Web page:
Destination: HollywoodThe film industry found its feet in the 1910s, when the Nestor Company studio and directors such as Cecil B. DeMille and D.W. Griffith gravitated to Hollywood. The sleepy agricultural community, which until then had thrived on banana, pineapple, hay and grain production, caught their interest for its broad range of natural settings, ample sunshine and temperate climate. It also didn't hurt that the more than 2,700 miles that separated Hollywood from Menlo Park, N.J., the site of Thomas Edison's laboratory, complicated enforcement of Edison's fiercely protected motion picture patents.
Hollywood History in the Making
In just a few short years, the debut of movie studios enabled the industry to take on a new dimension. Under the guidance of such visionaries as Samuel Goldwyn, Louis B. Mayer and Albert, Harry, Jack and Samuel Warner, the studios maintained sound stages and back lots. Filmmaking continued to explode as European directors, including Briton Alfred Hitchcock, Austrian Fritz Lang and Frenchman Jean Renoir, immigrated overseas and New York actors headed west. Vertical integration—in which studios exercised near-monopolistic control of everything from actors, writers and producers to theaters nationwide—and the rise of block booking, in which theaters were sold 20 or so films as a unit, allowed for continued growth, enabling studios to churn out 400 films annually at the industry's mid-1940s peak. After then, the Golden Age of Hollywood tarnished in the wake of studio-breaking federal antitrust rulings, post-war communist witch hunts and the advent of television.
Today, the centers of editing, effects and post-production remain in Hollywood, but much of the rest of the industry sprawls into Burbank, Culver City, Studio City and L.A.'s Westside. Such iconic spots as TCL Chinese Theatre , the Walk of Fame and Dolby Theatre, home to the Academy Awards ceremony, exemplify Hollywood's lingering importance in filmmaking, while the attractions at Universal Studios Hollywood plop you square in the middle of the action. A former studio at Selma and Vine streets, the Lasky-DeMille Barn lives on as the Hollywood Heritage Museum. The National Register of Historic Places officially protected Hollywood Boulevard's entertainment district in 1985, ensuring that the city's past be always preserved.
Los Angeles, CA
AAA’s in-person hotel evaluations are unscheduled to ensure the inspector has an experience similar to that of members. To pass inspection, all hotels must meet the same rigorous standards for cleanliness, comfort and hospitality. These hotels receive a AAA Diamond designation that tells members what type of experience to expect.
State and county sales taxes total 9.5 percent in Los Angeles. A lodging tax, called a transient occupancy tax, of 14 percent also is levied along with an 8.25 percent rental car tax.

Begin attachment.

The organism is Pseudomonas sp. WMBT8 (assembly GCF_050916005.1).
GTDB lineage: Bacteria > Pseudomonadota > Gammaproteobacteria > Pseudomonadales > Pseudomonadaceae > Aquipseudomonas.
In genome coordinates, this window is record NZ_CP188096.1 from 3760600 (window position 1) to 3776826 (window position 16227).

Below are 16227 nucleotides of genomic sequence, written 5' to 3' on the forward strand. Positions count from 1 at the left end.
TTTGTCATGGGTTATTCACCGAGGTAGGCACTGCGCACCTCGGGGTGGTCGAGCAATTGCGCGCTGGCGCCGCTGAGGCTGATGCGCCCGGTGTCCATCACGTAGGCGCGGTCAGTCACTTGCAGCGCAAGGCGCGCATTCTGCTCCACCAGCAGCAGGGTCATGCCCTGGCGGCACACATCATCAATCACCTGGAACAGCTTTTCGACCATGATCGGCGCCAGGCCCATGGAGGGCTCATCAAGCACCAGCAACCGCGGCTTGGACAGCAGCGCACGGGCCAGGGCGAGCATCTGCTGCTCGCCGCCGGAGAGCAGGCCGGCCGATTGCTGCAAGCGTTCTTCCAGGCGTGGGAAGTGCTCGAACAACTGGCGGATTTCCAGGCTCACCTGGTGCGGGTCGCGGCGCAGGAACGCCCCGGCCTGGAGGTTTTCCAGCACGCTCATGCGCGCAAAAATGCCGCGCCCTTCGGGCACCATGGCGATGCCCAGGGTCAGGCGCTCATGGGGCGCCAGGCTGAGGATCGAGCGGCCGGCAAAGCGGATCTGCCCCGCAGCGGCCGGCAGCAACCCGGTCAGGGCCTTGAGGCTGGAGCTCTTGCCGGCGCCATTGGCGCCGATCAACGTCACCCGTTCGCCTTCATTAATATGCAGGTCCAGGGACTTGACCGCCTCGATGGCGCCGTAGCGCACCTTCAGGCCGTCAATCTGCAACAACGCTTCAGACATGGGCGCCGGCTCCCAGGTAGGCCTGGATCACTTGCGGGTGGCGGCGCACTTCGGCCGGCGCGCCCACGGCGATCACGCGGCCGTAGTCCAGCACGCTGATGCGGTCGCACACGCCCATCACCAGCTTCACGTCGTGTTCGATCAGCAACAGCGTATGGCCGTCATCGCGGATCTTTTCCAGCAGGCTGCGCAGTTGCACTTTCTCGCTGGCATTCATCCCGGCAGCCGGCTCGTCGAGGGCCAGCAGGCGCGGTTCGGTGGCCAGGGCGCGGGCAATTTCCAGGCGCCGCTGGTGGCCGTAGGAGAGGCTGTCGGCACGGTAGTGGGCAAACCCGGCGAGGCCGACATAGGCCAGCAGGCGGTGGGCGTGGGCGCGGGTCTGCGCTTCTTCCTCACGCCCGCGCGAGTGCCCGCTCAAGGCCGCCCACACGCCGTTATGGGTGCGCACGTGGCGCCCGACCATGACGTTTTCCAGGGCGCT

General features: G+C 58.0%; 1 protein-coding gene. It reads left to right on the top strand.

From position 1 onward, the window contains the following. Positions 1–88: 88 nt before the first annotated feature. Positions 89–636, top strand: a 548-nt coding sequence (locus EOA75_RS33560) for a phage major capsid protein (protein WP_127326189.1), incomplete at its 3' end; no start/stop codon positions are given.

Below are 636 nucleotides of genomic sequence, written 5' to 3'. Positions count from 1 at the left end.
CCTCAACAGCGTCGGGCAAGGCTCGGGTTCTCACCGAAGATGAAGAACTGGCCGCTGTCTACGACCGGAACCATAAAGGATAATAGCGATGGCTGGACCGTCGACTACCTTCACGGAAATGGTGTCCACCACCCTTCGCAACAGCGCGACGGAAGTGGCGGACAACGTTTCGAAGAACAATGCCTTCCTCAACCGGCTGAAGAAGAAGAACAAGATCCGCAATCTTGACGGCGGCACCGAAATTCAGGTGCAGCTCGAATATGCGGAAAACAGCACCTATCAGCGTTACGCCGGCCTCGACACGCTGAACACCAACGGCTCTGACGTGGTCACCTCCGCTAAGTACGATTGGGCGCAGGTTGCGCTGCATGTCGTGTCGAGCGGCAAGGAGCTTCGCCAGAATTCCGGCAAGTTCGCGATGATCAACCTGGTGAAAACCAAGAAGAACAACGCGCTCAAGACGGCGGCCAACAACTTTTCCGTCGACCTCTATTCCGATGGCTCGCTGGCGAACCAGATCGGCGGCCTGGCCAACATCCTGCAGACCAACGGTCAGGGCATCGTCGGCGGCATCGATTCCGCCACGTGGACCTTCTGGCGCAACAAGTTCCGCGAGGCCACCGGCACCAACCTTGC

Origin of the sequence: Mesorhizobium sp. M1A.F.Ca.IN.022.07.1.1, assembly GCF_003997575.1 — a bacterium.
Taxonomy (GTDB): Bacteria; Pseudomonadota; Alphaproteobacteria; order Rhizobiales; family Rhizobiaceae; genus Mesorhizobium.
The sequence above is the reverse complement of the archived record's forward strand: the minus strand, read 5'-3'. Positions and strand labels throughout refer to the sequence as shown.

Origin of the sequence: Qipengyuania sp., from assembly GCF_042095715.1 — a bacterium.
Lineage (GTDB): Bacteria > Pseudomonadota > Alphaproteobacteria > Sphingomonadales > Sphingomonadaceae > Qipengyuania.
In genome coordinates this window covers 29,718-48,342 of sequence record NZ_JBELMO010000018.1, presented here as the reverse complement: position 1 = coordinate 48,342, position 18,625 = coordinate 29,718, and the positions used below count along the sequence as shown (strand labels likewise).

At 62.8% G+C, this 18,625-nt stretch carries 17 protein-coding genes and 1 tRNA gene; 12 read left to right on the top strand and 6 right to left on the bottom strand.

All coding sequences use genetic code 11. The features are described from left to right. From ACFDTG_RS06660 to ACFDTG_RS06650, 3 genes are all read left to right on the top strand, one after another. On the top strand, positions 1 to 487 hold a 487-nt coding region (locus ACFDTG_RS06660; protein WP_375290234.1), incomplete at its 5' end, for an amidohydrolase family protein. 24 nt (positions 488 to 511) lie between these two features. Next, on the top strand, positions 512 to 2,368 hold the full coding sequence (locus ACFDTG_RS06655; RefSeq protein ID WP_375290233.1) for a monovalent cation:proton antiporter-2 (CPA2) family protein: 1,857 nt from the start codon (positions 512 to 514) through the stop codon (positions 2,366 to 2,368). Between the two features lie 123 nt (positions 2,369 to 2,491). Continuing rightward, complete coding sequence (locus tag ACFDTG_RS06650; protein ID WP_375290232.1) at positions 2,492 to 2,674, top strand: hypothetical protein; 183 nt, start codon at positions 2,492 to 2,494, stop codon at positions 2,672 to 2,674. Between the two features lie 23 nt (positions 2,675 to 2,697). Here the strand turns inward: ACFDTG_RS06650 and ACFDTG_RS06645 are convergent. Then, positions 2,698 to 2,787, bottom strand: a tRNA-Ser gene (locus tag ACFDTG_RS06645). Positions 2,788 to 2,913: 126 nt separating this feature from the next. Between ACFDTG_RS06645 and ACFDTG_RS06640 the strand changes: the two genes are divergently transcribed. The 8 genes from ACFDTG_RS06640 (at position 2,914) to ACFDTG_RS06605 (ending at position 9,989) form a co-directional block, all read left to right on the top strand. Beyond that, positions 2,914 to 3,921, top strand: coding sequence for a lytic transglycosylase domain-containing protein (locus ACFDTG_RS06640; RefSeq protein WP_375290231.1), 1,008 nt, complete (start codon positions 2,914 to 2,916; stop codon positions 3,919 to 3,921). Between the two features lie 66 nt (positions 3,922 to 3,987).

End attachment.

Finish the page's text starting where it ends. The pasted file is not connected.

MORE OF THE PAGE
(877) 275-5273 (within the city of Los Angeles only)
Kaiser Permanente-Los Angeles Medical Center, (323) 783-4011; LAC+USC Medical Center, (323) 409-1000; Providence Little Company of Mary, (310) 832-3311; Ronald Reagan UCLA Medical Center, (310) 825-9111; Valley Presbyterian Hospital, (818) 782-6600.
6801 Hollywood Blvd. Los Angeles, CA 90028. Phone:(323)467-6412
The Los Angeles area is served by several airports with cheap airline flights including Los Angeles International Airport (LAX), which is about 20 miles southwest of downtown L.A. Several other airports serve the area.
Most major car rental agencies serve Los Angeles. Hertz, (800) 654-3080, provides discounts to AAA members.
It's almost worth traveling by train just to experience Union Station, the combination Spanish Revival-Art Deco-Streamline Moderne-style terminal at 800 N. Alameda St., near Olvera Street and Chinatown. Amtrak trains, (800) 872-7245, use the station, as well as depots scattered throughout the region.
Greyhound Lines Inc., (800) 231-2222, has a terminal at 1716 E. 7th St., near Alameda Street, about 1.5 miles south of Union Station. Caveat emptor: ticket purchase does not guarantee a seat on the bus.
Taxis are plentiful downtown and at major tourist sites. They can be hailed or boarded from stalls found at the airport, Union Station and major hotels. The base rate is $2.85 at flag drop and $2.70 per mile. The fixed fare between the airport and downtown is $46.50 plus a $4 surcharge for fares originating from the airport. Some large companies are Checker, (800) 300-5007; Independent (800) 521-8294; United Independent, (213) 483-7660 or (800) 892-8294; and Yellow Cab, (424) 222-2222 or (800) 200-1085.
Transportation by bus, minibus shuttle, light-rail and subway is available in Los Angeles.